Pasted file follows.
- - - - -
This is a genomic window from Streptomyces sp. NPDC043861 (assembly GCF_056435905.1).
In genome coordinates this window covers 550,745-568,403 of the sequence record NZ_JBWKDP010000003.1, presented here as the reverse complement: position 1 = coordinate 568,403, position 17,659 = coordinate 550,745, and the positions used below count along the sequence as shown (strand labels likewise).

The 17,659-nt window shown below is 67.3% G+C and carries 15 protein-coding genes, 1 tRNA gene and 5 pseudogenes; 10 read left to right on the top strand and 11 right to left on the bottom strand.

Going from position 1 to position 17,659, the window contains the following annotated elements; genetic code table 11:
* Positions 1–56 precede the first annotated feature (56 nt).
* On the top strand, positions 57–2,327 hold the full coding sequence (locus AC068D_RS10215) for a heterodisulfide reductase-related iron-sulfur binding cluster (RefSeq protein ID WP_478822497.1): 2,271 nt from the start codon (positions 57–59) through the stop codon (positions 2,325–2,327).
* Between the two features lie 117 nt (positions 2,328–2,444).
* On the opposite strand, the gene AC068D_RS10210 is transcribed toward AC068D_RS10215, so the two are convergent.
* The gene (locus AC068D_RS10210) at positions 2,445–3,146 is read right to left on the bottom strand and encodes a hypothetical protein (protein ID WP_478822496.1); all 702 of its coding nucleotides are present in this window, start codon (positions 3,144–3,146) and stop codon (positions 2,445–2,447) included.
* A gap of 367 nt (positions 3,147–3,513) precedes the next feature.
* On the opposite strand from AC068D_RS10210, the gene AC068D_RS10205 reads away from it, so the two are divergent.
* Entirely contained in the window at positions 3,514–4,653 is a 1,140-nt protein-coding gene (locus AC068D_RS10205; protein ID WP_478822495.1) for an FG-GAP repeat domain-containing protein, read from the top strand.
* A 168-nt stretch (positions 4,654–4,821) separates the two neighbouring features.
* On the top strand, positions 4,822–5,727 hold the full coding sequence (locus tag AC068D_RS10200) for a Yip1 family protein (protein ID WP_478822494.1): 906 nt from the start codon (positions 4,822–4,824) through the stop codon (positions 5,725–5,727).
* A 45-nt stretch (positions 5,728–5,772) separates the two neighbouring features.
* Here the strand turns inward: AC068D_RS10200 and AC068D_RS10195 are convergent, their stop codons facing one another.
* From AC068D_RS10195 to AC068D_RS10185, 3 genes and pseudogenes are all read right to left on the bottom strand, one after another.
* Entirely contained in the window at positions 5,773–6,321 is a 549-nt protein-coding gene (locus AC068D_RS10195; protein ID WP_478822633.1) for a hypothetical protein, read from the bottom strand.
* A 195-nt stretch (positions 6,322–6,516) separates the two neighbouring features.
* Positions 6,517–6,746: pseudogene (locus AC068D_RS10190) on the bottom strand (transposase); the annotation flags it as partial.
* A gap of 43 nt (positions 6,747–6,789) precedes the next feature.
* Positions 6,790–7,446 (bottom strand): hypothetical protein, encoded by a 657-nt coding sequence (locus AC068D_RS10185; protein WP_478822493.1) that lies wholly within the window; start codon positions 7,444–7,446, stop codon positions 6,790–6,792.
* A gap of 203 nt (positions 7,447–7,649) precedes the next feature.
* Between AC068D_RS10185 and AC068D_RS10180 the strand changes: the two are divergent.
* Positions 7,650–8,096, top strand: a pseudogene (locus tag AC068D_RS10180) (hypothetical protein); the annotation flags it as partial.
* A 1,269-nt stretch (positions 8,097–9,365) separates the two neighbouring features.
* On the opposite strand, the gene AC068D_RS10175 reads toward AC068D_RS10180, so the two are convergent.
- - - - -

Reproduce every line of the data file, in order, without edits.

This is a genomic window from Streptomyces sp. NPDC043861 (assembly GCF_056435905.1).
In genome coordinates this window covers 550,745-568,403 of the sequence record NZ_JBWKDP010000003.1, presented here as the reverse complement: position 1 = coordinate 568,403, position 17,659 = coordinate 550,745, and the positions used below count along the sequence as shown (strand labels likewise).

The 17,659-nt window shown below is 67.3% G+C and carries 15 protein-coding genes, 1 tRNA gene and 5 pseudogenes; 10 read left to right on the top strand and 11 right to left on the bottom strand.

Going from position 1 to position 17,659, the window contains the following annotated elements; genetic code table 11:
* Positions 1–56 precede the first annotated feature (56 nt).
* On the top strand, positions 57–2,327 hold the full coding sequence (locus AC068D_RS10215) for a heterodisulfide reductase-related iron-sulfur binding cluster (RefSeq protein ID WP_478822497.1): 2,271 nt from the start codon (positions 57–59) through the stop codon (positions 2,325–2,327).
* Between the two features lie 117 nt (positions 2,328–2,444).
* On the opposite strand, the gene AC068D_RS10210 is transcribed toward AC068D_RS10215, so the two are convergent.
* The gene (locus AC068D_RS10210) at positions 2,445–3,146 is read right to left on the bottom strand and encodes a hypothetical protein (protein ID WP_478822496.1); all 702 of its coding nucleotides are present in this window, start codon (positions 3,144–3,146) and stop codon (positions 2,445–2,447) included.
* A gap of 367 nt (positions 3,147–3,513) precedes the next feature.
* On the opposite strand from AC068D_RS10210, the gene AC068D_RS10205 reads away from it, so the two are divergent.
* Entirely contained in the window at positions 3,514–4,653 is a 1,140-nt protein-coding gene (locus AC068D_RS10205; protein ID WP_478822495.1) for an FG-GAP repeat domain-containing protein, read from the top strand.
* A 168-nt stretch (positions 4,654–4,821) separates the two neighbouring features.
* On the top strand, positions 4,822–5,727 hold the full coding sequence (locus tag AC068D_RS10200) for a Yip1 family protein (protein ID WP_478822494.1): 906 nt from the start codon (positions 4,822–4,824) through the stop codon (positions 5,725–5,727).
* A 45-nt stretch (positions 5,728–5,772) separates the two neighbouring features.
* Here the strand turns inward: AC068D_RS10200 and AC068D_RS10195 are convergent, their stop codons facing one another.
* From AC068D_RS10195 to AC068D_RS10185, 3 genes and pseudogenes are all read right to left on the bottom strand, one after another.
* Entirely contained in the window at positions 5,773–6,321 is a 549-nt protein-coding gene (locus AC068D_RS10195; protein ID WP_478822633.1) for a hypothetical protein, read from the bottom strand.
* A 195-nt stretch (positions 6,322–6,516) separates the two neighbouring features.
* Positions 6,517–6,746: pseudogene (locus AC068D_RS10190) on the bottom strand (transposase); the annotation flags it as partial.
* A gap of 43 nt (positions 6,747–6,789) precedes the next feature.
* Positions 6,790–7,446 (bottom strand): hypothetical protein, encoded by a 657-nt coding sequence (locus AC068D_RS10185; protein WP_478822493.1) that lies wholly within the window; start codon positions 7,444–7,446, stop codon positions 6,790–6,792.
* A gap of 203 nt (positions 7,447–7,649) precedes the next feature.
* Between AC068D_RS10185 and AC068D_RS10180 the strand changes: the two are divergent.
* Positions 7,650–8,096, top strand: a pseudogene (locus tag AC068D_RS10180) (hypothetical protein); the annotation flags it as partial.
* A 1,269-nt stretch (positions 8,097–9,365) separates the two neighbouring features.
* On the opposite strand, the gene AC068D_RS10175 reads toward AC068D_RS10180, so the two are convergent.